Cover

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Title Page, Copyright Page

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Contents

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Acknowledgments

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pp. ix-x

I want first to thank John Witte Jr. and Frank Alexander, co-founding directors of the Center for the Study of Law and Religion at Emory University, for inviting me to be a senior fellow of the center, and to participate in the Christian Jurisprudence II project...

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Introduction

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pp. 1-12

The Christian theological notion of theosis, usually translated as deification, is not intuitively associated with political theology. In fact, some might argue that theosis gets in the way of a Christian political theology, as it focuses attention on the individual striving for a mystical, nonhistorical, world-denying...

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1. Orthodox Political Theology through the Centuries

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pp. 13-54

It is quite a remarkable fact that in the history of theology in the Christian East, there exists a core and guiding principle that is never challenged within the movement of the tradition: the principle of divine-human communion. This principle may sometimes be ignored, or often under-emphasized, but there...

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2. Eucharist or Democracy?

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pp. 55-86

When Roman Catholics immigrated to the United States, it was not at all clear whether they could accept American democracy, together with its separation of church and state, without compromise. Among others, John Courtney Murray emerged to convince Catholics and non-Catholics alike that Western democracy...

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3. Personhood and Human Rights

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pp. 87-130

This chapter will continue the immanent critique of the Christian theological assault on modern liberal democracy. The focus will be on the modern liberal notion of human rights, and the theological ground will shift from ecclesiology to theological anthropology, even if the two are theological mutually...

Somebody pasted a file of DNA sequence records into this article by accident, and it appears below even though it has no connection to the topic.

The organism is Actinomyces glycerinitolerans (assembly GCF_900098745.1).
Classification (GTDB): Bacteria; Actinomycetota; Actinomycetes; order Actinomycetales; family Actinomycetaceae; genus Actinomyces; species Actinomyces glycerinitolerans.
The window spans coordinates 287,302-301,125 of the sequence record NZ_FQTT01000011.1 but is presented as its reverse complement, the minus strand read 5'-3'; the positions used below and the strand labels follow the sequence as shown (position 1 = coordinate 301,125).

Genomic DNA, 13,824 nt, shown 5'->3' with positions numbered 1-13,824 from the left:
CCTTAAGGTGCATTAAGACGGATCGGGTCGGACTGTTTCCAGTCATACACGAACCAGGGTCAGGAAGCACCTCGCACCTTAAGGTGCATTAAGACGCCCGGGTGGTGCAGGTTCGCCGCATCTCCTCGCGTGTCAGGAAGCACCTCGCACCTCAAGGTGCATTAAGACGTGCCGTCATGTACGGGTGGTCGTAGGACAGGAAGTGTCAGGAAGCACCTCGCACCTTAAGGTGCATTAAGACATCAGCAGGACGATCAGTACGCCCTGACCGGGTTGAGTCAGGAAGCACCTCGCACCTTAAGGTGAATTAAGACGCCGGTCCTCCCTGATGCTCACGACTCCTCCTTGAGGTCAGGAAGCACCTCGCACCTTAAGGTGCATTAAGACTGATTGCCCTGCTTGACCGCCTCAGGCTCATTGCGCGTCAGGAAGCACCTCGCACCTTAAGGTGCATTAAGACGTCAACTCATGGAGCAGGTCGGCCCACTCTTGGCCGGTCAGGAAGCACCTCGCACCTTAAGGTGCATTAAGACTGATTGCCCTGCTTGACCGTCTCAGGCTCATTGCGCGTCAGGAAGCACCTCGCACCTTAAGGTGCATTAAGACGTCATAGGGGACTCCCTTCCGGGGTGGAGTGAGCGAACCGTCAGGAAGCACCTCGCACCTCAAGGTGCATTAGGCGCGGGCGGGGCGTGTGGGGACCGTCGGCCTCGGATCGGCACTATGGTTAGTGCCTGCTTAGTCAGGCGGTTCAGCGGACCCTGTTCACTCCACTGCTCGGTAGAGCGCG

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4. Divine-Human Communion and the Common Good

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pp. 131-161

The last two chapters engaged in an immanent critique of Orthodox and non-Orthodox Christian attacks against modern liberal democracy and the modern liberal notion of human rights. Taking for granted Orthodox understandings of a eucharistic ecclesiology and relational notions of personhood, I argued...

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5. Truth-Telling, Political Forgiveness, and Free Speech

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pp. 163-194

The previous chapters explored the implications of the principle of divine-human communion for Christian thinking on both the form of political community and the performance of Christian politics. Though still anchored in the principle of divine-human communion, this chapter will deal less with the form...

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Conclusion

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pp. 195-200

Since the fall of Communism in the early 1990s, the world’s focus has shifted to Islam. There has been much discussion on whether Islam is mutually exclusive with Western liberal democracy. While it seemed that a universal consensus existed, especially after Vatican II, on the compatibility between liberal democracy...

Notes

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pp. 201-226

Index

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pp. 227-238